Wednesday, May 16, 2012


Congratulations to Matt Thompson, Jason Tangen, and Sean Murphy for winning 2nd place in the Best Illusion of the Year contest at the VSS conference this year.

Monday, May 14, 2012

Conferences Round 2

Today we have an inaugural post by Anthony Harris on his recent experiences with the conference world.

From the 12th to the 15th of April this year the University of New South Wales hosted the 39th Australasian Experimental Psychology Conference (EPC to its friends). EPC gives experimental researchers of all types a place to come together and share their work. Word nerds rub elbows with attention researchers, face processing shares a stage with emotion, behavioural researchers hob-nob with the imaging crowd. It's quite a melting pot. This was my first conference and I had a lot of fun, a lot of beer, and I learned a lot about what this part of a research career is all about.

As well as being my first conference, this was my first time presenting my research outside my lab group, which was a little daunting. I freaked out for about two weeks beforehand. What would I present? How would it be received? Would someone notice the flaws in my study, publicly declare me a fraud and a failure, rip off my name tag and have security escort me from the building? All of this worry was largely unfounded, so I wanted to write this post to perhaps allay a few of the fears of anyone heading off to present their research for the first time. 

I presented a poster, which is probably less stressful than standing in front of a room full of people and giving a talk. On the other hand, those giving talks only have to take a few questions at the end and then they're free. A poster session could be considered a two hour long question session. This was a frightening idea for me because my research had what I considered a fairly obvious problem with it, and at the time I was yet to figure this problem out. I imagined two hours of one person after another grilling me on the problem, each more indignant than the last. Happily, this was not what happened.

Did people notice the problem? Of course. These people evaluate research every day for their bread and butter; they're pretty good at it. Were they horrible about it? Of course not. All research has problems; yours, mine, and theirs. People are generally understanding of this. But also, you are more of an expert in your particular research niche than the majority of people you speak to. As such, I found that if you know your field people are pretty willing to accept your explanations for any problems in your results (or they're at least polite enough not to laugh in your face). I think this holds up for talks as well. In all the talks I saw the tough questions were reserved for the experienced researchers. The newbies all got off pretty light.

So if you're preparing to present at your first conference, just remember no one goes to conferences with a hunger for the blood of young researchers. Everyone is there to do some science, share some ideas, and to have a good time. The people I met were all lovely, or at least polite. So relax and enjoy your first  conference.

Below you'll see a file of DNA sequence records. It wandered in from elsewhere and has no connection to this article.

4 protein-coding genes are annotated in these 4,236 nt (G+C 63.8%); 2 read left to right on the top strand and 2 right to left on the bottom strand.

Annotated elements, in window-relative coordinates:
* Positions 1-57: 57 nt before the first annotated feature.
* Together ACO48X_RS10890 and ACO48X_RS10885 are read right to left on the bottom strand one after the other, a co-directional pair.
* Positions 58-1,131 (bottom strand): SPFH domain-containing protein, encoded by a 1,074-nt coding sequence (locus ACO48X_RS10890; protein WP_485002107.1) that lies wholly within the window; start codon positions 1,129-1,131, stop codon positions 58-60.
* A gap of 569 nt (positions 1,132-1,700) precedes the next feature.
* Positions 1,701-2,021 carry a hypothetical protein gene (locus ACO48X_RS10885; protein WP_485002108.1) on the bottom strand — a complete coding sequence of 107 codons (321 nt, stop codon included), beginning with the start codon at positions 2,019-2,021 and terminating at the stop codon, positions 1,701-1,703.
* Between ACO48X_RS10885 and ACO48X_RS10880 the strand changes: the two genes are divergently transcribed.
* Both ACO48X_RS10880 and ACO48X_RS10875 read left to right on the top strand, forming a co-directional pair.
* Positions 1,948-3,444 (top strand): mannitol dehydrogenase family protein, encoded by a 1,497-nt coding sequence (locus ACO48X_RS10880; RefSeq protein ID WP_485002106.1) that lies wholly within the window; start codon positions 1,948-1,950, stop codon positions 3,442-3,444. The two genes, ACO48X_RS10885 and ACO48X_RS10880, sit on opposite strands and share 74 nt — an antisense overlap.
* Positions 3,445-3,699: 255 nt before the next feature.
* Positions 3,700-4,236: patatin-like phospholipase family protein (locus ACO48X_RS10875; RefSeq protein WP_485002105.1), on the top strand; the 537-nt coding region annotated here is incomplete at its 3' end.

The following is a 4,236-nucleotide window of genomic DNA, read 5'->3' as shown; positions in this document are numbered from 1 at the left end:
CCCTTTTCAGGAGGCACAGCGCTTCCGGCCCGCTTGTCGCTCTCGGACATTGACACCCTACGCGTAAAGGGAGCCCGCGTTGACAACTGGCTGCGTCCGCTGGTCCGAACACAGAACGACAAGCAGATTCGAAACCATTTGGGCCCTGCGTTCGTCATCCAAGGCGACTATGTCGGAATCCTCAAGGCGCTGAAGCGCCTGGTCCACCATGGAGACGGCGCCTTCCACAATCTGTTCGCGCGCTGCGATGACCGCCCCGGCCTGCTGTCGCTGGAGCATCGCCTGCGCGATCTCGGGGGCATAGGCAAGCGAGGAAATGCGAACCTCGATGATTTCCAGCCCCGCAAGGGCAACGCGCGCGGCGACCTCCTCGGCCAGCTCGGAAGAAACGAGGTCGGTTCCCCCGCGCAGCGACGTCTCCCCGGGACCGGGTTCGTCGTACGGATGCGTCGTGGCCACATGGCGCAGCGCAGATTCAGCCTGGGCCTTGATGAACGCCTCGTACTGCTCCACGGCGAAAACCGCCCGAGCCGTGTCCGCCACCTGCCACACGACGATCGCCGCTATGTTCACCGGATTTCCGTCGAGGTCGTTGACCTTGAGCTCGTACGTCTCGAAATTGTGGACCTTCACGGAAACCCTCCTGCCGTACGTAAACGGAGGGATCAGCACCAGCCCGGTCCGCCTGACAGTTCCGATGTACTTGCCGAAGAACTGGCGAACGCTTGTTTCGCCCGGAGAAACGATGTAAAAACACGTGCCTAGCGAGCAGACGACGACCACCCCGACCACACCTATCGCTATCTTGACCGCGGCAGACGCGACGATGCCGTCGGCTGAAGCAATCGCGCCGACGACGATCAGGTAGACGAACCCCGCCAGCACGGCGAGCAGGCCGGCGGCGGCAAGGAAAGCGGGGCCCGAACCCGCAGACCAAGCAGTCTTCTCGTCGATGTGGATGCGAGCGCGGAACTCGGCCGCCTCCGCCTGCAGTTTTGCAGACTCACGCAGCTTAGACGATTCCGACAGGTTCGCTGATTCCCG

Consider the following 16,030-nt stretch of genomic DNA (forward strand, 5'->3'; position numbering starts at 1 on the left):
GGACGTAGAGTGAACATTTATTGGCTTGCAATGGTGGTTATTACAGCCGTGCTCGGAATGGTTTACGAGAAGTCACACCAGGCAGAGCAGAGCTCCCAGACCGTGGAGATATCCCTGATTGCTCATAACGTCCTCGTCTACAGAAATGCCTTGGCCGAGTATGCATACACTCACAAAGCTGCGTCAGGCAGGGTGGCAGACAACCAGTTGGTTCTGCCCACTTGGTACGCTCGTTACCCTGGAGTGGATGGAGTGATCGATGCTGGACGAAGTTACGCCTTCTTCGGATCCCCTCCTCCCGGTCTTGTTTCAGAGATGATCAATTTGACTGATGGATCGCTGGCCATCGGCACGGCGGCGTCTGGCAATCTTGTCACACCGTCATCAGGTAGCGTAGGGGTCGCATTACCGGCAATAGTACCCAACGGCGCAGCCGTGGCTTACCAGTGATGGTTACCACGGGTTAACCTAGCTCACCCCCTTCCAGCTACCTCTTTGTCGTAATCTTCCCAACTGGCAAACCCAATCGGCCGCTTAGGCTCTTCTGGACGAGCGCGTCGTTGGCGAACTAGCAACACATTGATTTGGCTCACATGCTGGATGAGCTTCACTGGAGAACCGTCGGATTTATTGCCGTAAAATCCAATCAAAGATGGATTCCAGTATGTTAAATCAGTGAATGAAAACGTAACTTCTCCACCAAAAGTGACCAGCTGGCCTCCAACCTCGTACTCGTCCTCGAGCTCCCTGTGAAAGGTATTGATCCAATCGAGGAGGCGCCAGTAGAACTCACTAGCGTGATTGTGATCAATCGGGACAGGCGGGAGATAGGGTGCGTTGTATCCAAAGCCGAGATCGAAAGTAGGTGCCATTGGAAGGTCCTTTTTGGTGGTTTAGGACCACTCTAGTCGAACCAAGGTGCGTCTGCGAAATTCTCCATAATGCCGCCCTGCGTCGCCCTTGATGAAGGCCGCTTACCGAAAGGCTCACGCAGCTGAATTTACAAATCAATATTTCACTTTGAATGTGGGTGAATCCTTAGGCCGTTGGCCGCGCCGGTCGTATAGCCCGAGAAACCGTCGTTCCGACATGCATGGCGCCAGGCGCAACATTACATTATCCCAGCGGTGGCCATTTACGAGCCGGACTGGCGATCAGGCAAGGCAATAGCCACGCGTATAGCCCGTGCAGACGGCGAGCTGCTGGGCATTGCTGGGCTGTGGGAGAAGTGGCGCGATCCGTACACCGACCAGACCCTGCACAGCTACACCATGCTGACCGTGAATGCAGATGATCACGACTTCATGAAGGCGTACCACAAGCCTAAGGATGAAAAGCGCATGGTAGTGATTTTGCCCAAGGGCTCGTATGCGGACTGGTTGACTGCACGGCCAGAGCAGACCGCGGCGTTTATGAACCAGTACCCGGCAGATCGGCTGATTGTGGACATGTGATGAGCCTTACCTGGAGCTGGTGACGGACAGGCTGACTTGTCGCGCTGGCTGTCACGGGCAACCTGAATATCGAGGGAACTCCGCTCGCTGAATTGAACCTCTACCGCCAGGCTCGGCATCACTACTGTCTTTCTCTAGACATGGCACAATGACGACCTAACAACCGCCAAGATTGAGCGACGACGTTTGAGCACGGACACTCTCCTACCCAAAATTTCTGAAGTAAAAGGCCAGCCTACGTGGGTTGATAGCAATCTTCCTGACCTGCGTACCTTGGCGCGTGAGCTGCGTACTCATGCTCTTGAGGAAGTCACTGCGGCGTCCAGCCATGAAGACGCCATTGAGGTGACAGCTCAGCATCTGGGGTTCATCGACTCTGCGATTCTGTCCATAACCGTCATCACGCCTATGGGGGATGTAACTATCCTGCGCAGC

Thanks for reading,


 Comic courtesy of

Thursday, May 10, 2012

Conference Time

This week we have a guest post by the lovely Nerisa Dozo.

On April 12th 2012, a whole gaggle of social psychologists descended upon Adelaide for the annual Society of Australasian Social Psychologists conference.

The conference is a 3 day affair packed with key note speeches, post-graduate workshops (How to survive your PhD. How to not kill your supervisor) and talks on everything from breast implants and pole dancing to sexism and unhealthy eating patterns (No, I am not joking). It was a great mix of post-graduate students at so many different stages of their career all the way up to academics with CVs longer than my honours thesis. This mix meant networking was so easy and fun to do. You got to talk to other students about your different projects and you got to talk to academics in the field who gave many different ‘do’s and don’ts’. Three days flew by and you were left feeling both exhausted and excited. There is hope to get that PhD done, or at least you can email one of those academics and beg for an RA position.


-UPDATE- Additional information available in the recent Psychobabble podcast below.


I also received an anonymous post that adds some additional insight into the conference experience.

Conferences are an exercise in self-punishment. You have to present a respectable image because when you attend a conference you are representing not only yourself, but your advisors, your university, and your discipline. Your respectability is judged by your presence at talks and the quality of your questions. This behaviour conflicts with the image you present after 5pm on each conference day, where you will socialize with other attendees, drink with attendees, go to dinner with attendees (and drink some more), before heading out for more drinks. What results the next morning is a delicate balance between maintaining both a respectable image and consciousness (or even suppressing your vomit reflex).

While (IMO) it's imperative you attend as many talks as you can, you can, of course, decide not to drink as much as you can. But who would want to do that...?
If you have an interesting psychology conference experience you wish to share, or if you are interested in writing an article for the UQ Psyc Blog, send me an email at dustinvenini (at) gmail (dot) com